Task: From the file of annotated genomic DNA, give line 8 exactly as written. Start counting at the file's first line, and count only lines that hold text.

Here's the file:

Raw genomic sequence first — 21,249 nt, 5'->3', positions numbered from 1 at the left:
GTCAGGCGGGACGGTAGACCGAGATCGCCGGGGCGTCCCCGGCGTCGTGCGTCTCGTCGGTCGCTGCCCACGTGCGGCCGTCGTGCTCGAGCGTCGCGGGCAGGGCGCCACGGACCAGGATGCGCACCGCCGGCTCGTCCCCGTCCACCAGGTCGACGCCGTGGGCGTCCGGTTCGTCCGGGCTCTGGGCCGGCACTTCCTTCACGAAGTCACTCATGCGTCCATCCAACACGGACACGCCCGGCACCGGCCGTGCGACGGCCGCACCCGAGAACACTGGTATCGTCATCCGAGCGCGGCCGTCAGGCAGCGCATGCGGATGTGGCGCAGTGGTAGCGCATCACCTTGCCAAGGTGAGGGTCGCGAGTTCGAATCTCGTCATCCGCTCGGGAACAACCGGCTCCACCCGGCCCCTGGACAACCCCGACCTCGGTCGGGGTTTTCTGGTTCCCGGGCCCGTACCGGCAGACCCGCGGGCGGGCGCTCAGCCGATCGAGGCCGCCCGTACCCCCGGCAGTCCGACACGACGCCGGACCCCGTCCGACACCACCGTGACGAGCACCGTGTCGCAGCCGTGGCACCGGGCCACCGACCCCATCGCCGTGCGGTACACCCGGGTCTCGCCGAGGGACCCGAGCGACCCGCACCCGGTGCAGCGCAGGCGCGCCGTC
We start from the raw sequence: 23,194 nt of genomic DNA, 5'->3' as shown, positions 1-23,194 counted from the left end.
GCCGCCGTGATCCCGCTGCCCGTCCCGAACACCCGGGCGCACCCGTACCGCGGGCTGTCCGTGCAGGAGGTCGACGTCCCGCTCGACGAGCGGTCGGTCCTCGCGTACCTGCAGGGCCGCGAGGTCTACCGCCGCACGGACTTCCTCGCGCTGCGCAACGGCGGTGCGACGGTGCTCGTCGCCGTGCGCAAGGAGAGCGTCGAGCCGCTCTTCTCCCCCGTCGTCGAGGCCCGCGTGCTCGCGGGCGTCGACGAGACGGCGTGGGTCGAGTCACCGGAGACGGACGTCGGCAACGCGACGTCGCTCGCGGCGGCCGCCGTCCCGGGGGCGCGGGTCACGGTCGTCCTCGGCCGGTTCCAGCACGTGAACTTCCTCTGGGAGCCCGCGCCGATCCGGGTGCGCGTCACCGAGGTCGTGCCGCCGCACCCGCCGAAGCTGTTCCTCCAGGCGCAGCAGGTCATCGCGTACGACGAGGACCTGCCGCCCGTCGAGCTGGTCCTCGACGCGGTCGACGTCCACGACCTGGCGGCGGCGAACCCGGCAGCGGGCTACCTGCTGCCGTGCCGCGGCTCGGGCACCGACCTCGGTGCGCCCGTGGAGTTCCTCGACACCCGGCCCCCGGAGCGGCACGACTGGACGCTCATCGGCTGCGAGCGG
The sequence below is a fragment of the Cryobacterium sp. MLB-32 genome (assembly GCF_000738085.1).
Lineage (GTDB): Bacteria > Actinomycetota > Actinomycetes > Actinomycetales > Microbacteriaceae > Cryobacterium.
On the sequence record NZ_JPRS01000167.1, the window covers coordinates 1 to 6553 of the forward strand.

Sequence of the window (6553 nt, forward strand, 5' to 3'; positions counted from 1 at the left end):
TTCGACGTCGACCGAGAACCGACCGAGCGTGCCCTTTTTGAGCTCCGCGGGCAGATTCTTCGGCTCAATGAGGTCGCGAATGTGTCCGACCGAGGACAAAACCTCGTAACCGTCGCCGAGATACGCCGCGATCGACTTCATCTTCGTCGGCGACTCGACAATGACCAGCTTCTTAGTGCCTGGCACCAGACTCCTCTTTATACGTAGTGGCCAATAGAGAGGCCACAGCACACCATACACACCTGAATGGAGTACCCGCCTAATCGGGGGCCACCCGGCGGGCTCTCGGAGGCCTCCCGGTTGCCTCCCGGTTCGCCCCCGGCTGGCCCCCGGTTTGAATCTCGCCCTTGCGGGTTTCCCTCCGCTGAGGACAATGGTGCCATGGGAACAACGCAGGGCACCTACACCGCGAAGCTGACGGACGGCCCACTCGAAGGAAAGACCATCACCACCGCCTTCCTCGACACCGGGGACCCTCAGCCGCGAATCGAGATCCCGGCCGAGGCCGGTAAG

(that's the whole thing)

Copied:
Sequence of the window (6553 nt, forward strand, 5' to 3'; positions counted from 1 at the left end):